Before I get into the morning’s routine, I feel like writing up what I did yesterday afternoon on my first “me only” day in a long time. After my nap and afternoon coffee, I pulled out a novel, watercolors, paper, iPad, and a few other things, and moved out to the back patio. The goal was to work on using a round brush and practicing how to use it.
I did – and still do occasionally – sumi-e – which is really focused on brushwork on absorbent paper. Watercolor is not ink only, but colors, and the colors are alluring and distracting. So distracting are they that I forget the value of brushwork and am completely seduced by colors! As a result, I did some web searching and found a nice article on different brushstrokes to do with a round brush, as well as with a flat brush. I chose the round to begin with as that is my go-to brush type. Below are the exercises.
I made notes as I moved along. I used pale colors, too, just to see how my scanner would pick them up (BTW, it did a pretty good job – the ink is a bit pale, though).
From this point – which was about an hour’s practice – I moved on to deciding what to do next. Read my novel? Have more coffee? Paint a picture and focus on brushwork using a round brush! I alternated between a larger squirrel mop and a synthetic sable round.
The first step was to choose the paper. In the end, I chose a Handbook across two pages. I had read somewhere about using a light color to create the outlines one might make with a pencil, so I used Quinacridone Gold and laid down the foundational lines.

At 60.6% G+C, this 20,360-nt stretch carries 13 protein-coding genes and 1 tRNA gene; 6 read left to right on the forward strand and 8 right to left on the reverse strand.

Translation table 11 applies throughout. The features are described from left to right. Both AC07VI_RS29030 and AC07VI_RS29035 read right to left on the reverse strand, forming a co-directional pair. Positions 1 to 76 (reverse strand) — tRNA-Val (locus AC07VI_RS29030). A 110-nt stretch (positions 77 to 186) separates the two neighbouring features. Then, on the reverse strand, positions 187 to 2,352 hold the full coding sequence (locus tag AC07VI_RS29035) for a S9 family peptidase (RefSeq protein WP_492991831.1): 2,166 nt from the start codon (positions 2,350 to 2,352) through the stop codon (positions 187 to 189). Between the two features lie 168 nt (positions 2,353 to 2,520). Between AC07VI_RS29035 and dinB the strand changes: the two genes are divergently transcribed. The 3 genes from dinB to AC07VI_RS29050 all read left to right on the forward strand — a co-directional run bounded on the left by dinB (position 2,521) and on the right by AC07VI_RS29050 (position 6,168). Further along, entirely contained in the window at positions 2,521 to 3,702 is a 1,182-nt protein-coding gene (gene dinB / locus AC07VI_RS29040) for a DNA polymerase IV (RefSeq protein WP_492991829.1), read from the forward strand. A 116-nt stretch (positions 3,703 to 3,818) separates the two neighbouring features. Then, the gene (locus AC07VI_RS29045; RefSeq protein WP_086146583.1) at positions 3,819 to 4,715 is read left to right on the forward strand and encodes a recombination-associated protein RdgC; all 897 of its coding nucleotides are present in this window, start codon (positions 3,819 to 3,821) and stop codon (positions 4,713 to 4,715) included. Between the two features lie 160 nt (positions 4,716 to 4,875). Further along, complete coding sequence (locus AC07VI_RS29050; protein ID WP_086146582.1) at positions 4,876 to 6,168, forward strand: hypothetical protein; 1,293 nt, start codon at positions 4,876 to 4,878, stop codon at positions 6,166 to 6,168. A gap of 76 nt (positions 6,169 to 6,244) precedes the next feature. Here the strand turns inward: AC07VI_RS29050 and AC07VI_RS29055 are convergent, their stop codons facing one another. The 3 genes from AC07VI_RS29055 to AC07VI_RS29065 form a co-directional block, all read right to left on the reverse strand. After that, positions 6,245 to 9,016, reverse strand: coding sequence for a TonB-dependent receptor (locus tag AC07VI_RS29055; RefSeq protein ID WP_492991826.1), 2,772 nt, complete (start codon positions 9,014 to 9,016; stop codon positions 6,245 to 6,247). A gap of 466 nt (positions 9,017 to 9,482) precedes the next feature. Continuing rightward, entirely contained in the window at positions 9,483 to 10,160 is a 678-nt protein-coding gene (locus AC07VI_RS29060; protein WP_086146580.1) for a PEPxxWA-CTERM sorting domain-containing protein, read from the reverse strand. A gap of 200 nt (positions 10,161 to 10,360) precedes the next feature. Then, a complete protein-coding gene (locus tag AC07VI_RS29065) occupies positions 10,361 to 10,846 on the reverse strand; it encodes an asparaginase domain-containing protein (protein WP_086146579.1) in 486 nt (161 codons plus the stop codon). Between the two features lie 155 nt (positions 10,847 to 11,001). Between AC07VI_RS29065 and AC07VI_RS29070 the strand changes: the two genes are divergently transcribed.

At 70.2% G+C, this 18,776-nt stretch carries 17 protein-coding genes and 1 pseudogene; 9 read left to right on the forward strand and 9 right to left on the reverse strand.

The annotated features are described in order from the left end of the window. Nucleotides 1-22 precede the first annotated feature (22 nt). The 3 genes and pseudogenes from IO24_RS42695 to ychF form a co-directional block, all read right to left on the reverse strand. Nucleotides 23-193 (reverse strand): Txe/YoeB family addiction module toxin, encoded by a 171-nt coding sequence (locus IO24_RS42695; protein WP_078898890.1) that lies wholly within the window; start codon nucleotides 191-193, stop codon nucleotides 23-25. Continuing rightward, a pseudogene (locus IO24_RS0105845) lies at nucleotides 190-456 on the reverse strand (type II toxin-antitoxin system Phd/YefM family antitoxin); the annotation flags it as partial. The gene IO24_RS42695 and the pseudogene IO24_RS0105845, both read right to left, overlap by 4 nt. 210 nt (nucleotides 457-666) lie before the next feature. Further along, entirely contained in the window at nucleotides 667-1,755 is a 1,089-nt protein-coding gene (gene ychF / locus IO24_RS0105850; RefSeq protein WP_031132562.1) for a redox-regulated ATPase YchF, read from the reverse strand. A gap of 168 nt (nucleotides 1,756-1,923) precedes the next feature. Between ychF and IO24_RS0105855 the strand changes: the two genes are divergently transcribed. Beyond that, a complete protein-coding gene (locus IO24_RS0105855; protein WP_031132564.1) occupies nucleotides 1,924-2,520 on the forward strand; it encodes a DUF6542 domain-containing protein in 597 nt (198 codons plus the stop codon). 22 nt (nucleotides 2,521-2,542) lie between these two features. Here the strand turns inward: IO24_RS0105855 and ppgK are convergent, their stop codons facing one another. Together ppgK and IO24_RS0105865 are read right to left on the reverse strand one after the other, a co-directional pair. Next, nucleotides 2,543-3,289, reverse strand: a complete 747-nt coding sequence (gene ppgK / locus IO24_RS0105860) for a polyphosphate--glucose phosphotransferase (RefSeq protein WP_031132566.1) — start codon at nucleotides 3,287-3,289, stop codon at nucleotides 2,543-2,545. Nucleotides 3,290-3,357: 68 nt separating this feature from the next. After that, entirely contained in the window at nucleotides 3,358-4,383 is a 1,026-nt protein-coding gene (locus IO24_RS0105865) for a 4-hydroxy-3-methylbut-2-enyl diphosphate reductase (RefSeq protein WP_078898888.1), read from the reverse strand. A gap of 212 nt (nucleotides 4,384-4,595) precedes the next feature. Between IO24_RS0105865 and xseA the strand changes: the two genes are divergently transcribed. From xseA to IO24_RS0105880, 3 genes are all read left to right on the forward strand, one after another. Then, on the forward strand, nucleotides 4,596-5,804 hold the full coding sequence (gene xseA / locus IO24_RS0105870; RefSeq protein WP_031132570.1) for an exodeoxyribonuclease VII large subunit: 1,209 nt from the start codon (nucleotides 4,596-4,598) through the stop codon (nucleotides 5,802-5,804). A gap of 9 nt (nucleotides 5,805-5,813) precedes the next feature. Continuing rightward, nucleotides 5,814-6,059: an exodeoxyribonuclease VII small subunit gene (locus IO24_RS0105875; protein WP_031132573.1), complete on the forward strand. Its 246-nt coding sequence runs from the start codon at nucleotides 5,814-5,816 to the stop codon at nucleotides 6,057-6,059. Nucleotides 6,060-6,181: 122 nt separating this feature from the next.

At this point I worked out the building structure, horizon, and vanishing point, more by eye than using anything scientific like a ruler.
The next step was to add vast washes of color for the sky and field debris between the flowers. The brushwork was done wet-on-wet for the sky. A clear wash was followed by a sky of cerulean. The same was done with the purple flower field on the right, which was then overlaid with a wet-into-kinda-wet mix of Alizarin Crimson and Carbazole Violet. The gold between the long white was also wet-into-wet using Quinacridone Gold in varying strengths. Then I let it all dry.
The next step was to create the pink flowerbeds. I used a mixture of Quinacridone Gold, Quinacridone Rose, and Alizarin Crimson. I really pushed the colors here, laying down values far darker than I would if I was working toward what I wanted – I really need to remember than watercolors dry about 30% lighter than the wet paint!
As you can see, I worked to create white space in the pink flower beds, and tried to add depth as they move toward the horizon. From this point, the painting continued, and I didn’t stop to take pictures. I read my novel as different layers dried.
As each step of proceeded – from initial lines of the sketch to the flower field – I thought about brush strokes. The lines of the initial sketch were simple lines with the tip of the brush. The washes for the sky used the side of the brush. The fields of gold and violet were done as washes and as brush tip lines. The pink flowers were a combination of lines and curves and dots.
Below is the final image. The sky is vastly different than the flat wash, which I initially had planned on retaining, but as the outlines on the building were not strong, and the whites too pale and lacking in contrast, I turned the painting upside down and used a mix of Cerulean and Ultramarine to make edges pop. This led to just doing the sky all over. Imagine my surprise when I saw not only lines in my brushwork, but the lines in the composition! The way the fields of flowers create a diagonal motion matches the opposite movement of the sky and clouds.
Altogether, I am really pleased with this study. It took about 2 hours, with layers drying and my thinking and reading my novel. Certainly an afternoon well spent, I think.